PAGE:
SARS-CoV-2 RNAemia Predicts Clinical Deterioration and Extrapulmonary Complications from COVID-19

Clin Infect Dis. 2022 Jan 29;74(2):218-226. doi: 10.1093/cid/ciab394.


Background: The determinants of coronavirus disease 2019 (COVID-19) disease severity and extrapulmonary complications (EPCs) are poorly understood. We characterized relationships between severe acute respiratory syndrome coronavirus 2 (SARS-CoV-2) RNAemia and disease severity, clinical deterioration, and specific EPCs.

Methods: We used quantitative and digital polymerase chain reaction (qPCR and dPCR) to quantify SARS-CoV-2 RNA from plasma in 191 patients presenting to the emergency department with COVID-19. We recorded patient symptoms, laboratory markers, and clinical outcomes, with a focus on oxygen requirements over time. We collected longitudinal plasma samples from a subset of patients. We characterized the role of RNAemia in predicting clinical severity and EPCs using elastic net regression.

Results: Of SARS-CoV-2-positive patients, 23.0% (44 of 191) had viral RNA detected in plasma by dPCR, compared with 1.4% (2 of 147) by qPCR. Most patients with serial measurements had undetectable RNAemia within 10 days of symptom onset, reached maximum clinical severity within 16 days, and symptom resolution within 33 days. Initially RNAemic patients were more likely to manifest severe disease (odds ratio, 6.72 [95% confidence interval, 2.45-19.79]), worsening of disease severity (2.43 [1.07-5.38]), and EPCs (2.81 [1.26-6.36]). RNA loads were correlated with maximum severity (r = 0.47 [95% confidence interval, .20-.67]).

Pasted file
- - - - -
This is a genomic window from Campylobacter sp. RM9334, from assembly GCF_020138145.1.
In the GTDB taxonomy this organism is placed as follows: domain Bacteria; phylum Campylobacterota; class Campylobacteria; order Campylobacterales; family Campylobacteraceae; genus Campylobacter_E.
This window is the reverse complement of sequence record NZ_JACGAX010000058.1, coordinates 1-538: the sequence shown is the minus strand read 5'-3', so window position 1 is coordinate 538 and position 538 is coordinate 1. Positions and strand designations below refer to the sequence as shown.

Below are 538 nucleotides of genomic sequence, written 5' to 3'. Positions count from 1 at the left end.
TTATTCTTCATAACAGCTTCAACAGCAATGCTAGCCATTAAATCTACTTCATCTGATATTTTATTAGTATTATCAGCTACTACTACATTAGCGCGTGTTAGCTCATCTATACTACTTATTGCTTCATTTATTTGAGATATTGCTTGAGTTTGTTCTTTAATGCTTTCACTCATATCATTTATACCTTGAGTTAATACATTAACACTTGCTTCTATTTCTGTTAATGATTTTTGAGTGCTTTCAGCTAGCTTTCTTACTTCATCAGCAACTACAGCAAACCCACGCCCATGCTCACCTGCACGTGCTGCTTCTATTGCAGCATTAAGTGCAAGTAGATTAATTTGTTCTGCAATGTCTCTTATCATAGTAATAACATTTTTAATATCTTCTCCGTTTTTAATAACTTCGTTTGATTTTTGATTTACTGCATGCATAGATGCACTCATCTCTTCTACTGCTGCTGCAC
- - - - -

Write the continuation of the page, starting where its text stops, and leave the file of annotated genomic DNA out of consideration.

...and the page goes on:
Conclusions: dPCR is more sensitive than qPCR for the detection of SARS-CoV-2 RNAemia, which is a robust predictor of eventual COVID-19 severity and oxygen requirements, as well as EPCs. Because many COVID-19 therapies are initiated on the basis of oxygen requirements, RNAemia on presentation might serve to direct early initiation of appropriate therapies for the patients most likely to deteriorate.

Keywords: RNAemia; SARS-CoV-2; digital PCR; extrapulmonary complications; severity prediction.

Publication types

  • Research Support, N.I.H., Extramural
  • Research Support, Non-U.S. Gov't